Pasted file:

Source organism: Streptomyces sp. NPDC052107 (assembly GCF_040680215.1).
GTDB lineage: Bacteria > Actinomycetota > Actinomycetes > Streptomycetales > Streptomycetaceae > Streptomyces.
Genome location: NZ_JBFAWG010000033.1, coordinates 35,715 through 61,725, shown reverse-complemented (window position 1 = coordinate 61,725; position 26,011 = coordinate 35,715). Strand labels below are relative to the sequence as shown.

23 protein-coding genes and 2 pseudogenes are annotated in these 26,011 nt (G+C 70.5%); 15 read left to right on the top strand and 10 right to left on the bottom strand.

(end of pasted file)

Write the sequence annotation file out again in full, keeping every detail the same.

Source organism: Streptomyces sp. NPDC052107 (assembly GCF_040680215.1).
GTDB lineage: Bacteria > Actinomycetota > Actinomycetes > Streptomycetales > Streptomycetaceae > Streptomyces.
Genome location: NZ_JBFAWG010000033.1, coordinates 35,715 through 61,725, shown reverse-complemented (window position 1 = coordinate 61,725; position 26,011 = coordinate 35,715). Strand labels below are relative to the sequence as shown.

23 protein-coding genes and 2 pseudogenes are annotated in these 26,011 nt (G+C 70.5%); 15 read left to right on the top strand and 10 right to left on the bottom strand.